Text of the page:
Then the Fed intervened. Dropping interest rates so low they created a housing frenzy funded in part by subprime lending. Encouraged by the Fed’s action, the share market once again pushed back against the Secular Bear and moved the market P/E ratio higher.
The Secular Bear went into hibernation for four years. The GFC was a result of the Secular Bear once again unleashing its fury in a very short space of time. The market’s PE ratio fell into mid-range level.
Again the Fed felt compelled to keep the one-sided cycle upright. For six years they’ve sidelined the Secular Bear market with a combination of zero interest rates and QE programmes.
Over the past 15 years, the level of intervention in markets — in the US, Japan, Europe and China — has been truly extraordinary.
It has gone on for so long, no-one remembers how markets used to undertake genuine price discovery. There is an almost unquestioned belief in the central bankers’ ability to continue underwriting market valuations with their voodoo solutions. Buy-the-dip is Wall Street’s mantra.
The recent actions by Chinese officials to stem the losses in the Shanghai Composite index took State-sanctioned intervention to a whole new level.
The Secular Bear market has a job to do. It will not rest until the task of driving the market’s P/E ratio much lower is achieved.
Since 2000, the secular bear has made two attempts to complete its mission. The Fed has fought fire with fire. It’s managed to hold the Secular Bear at bay.
This time is different by Professors Reinhart and Rogoff chronicles 800 years of financial folly. In every single case the market has the final word.
What makes policymakers, investment institutions and mainstream economists think this time will end any differently? Ego and self-interest.
Central bankers have enormous self-belief. Why else would they pursue these theoretical solutions? They truly believe they know what’s best for markets. The prospect of immortality awaits the first central banker who defies history. What an ego stroke that would be.
In the case of Wall Street it is all about vested interest. Last year, the combined profits of Goldman Sachs, CitiGroup, JP Morgan and Bank of America exceeded US$200 billion.
The more money in motion — from share trading, IPOs, merger and acquisitions — the more Wall Street can clip the ticket. A full blown Secular Bear market would bring the profit machine to a grinding standstill. A downcast social mood would play havoc with their bottom line. Wall Street is all in favour of any intervention that keeps the party going…and the longer the better.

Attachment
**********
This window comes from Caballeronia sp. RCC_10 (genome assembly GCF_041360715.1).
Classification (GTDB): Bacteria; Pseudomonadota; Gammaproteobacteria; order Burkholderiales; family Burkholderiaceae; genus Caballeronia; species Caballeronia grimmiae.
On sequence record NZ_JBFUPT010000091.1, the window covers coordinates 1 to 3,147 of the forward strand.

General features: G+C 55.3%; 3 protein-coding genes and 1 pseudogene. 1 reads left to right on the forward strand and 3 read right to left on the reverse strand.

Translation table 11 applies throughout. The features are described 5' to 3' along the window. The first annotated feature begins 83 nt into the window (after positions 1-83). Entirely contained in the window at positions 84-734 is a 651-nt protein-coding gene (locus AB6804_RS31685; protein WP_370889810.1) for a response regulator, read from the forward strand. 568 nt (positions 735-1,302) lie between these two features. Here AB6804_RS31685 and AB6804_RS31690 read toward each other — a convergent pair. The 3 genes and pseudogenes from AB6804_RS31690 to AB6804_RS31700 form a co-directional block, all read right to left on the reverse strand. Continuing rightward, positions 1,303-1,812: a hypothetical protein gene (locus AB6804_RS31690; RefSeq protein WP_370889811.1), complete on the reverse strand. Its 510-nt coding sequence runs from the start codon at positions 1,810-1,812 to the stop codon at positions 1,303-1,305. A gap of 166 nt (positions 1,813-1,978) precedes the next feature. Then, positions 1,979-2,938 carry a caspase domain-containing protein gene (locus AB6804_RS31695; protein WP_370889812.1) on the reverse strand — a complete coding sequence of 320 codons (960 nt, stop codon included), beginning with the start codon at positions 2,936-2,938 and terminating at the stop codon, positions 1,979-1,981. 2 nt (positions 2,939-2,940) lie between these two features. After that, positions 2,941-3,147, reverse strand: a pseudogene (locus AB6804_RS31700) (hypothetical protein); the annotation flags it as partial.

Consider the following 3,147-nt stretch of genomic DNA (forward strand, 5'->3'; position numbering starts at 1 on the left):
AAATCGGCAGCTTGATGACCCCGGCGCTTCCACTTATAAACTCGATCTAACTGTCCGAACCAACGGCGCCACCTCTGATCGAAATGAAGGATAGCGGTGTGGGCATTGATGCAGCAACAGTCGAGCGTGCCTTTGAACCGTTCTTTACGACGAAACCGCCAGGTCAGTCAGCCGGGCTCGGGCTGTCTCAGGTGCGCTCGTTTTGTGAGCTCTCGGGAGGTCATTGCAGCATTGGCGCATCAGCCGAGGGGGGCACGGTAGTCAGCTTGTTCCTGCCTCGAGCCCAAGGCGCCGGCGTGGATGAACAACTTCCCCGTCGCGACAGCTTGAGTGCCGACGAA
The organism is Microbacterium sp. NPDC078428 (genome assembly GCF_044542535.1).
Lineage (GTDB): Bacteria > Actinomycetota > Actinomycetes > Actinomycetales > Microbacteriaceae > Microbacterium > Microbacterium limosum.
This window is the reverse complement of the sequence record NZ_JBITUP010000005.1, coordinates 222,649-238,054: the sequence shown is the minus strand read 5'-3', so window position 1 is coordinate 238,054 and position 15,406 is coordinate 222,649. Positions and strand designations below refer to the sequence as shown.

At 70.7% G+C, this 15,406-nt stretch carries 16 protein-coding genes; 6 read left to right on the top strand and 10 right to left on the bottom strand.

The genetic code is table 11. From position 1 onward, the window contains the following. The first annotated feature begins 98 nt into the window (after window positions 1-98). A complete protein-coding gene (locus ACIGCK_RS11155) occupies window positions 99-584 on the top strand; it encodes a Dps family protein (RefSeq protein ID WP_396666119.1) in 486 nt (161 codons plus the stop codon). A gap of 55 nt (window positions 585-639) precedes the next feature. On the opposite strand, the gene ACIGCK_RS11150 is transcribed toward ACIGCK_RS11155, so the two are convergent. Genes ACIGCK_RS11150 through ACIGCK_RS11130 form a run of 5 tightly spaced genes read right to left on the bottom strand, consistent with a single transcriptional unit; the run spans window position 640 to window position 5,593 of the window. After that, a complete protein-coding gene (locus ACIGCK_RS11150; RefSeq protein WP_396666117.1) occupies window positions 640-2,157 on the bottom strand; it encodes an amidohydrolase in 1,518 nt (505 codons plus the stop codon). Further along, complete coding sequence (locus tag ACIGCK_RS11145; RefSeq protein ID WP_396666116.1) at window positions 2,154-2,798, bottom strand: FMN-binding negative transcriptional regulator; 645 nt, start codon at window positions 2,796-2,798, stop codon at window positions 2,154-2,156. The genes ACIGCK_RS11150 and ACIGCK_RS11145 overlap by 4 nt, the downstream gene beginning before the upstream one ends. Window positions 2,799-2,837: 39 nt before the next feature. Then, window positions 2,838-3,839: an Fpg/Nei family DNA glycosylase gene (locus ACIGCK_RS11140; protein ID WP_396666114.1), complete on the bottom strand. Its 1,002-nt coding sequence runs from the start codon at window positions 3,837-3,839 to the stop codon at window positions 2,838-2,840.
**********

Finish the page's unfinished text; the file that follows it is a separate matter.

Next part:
Mainstream economists are in it for pure self-interest. Government operates on the principle of ‘to get along, you must go along’. Be a good boy or girl and doors will open for you in Treasury, Finance, the chance to sit on Committees — that’s how the system works. You scratch my back and I’ll scratch yours.
The Fed needs all the favours it can get.
Never before has there been so much capital printed and used to stem the natural expansion and contraction cycle of the share market.
When you consider what’s a stake, you understand why central bankers act with elevated levels of desperation.
The US share market is valued at over US$20 trillion. A correction of 65% (which is what’s required to take the market down to a P/E ratio of 10 times) would wipe out US$13 trillion. The equivalent of nine months of US GDP.
A number of US pension funds would be insolvent. Government welfare commitments would increase significantly. Companies that financed share buyback schemes with cheap debt, find their balance sheets awash with red ink. Retirement dreams are either put on hold or completely shattered. The dominoes keep on falling right through all levels of society.
This is what happens when a system is built on the lie. The Fed wants you to believe there is no need to be overly worried and that they can take nearly all risk out of the market. If there is a market wobble, wait awhile and you’ll soon be back to 100 cents in the dollar. So many people have bought into the lie that it takes more and more energy to keep the truth from being exposed.
When the Secular Bear decides enough is enough and shows the Fed who really is the boss, people are going to be shattered. When the truth is revealed it will be much like finding out your spouse has been cheating on you.
Beware the Secular Bear. History tells us what the future holds for share investors. Take heed and look at taking precautionary action now.
Editor, Markets and Money, Australia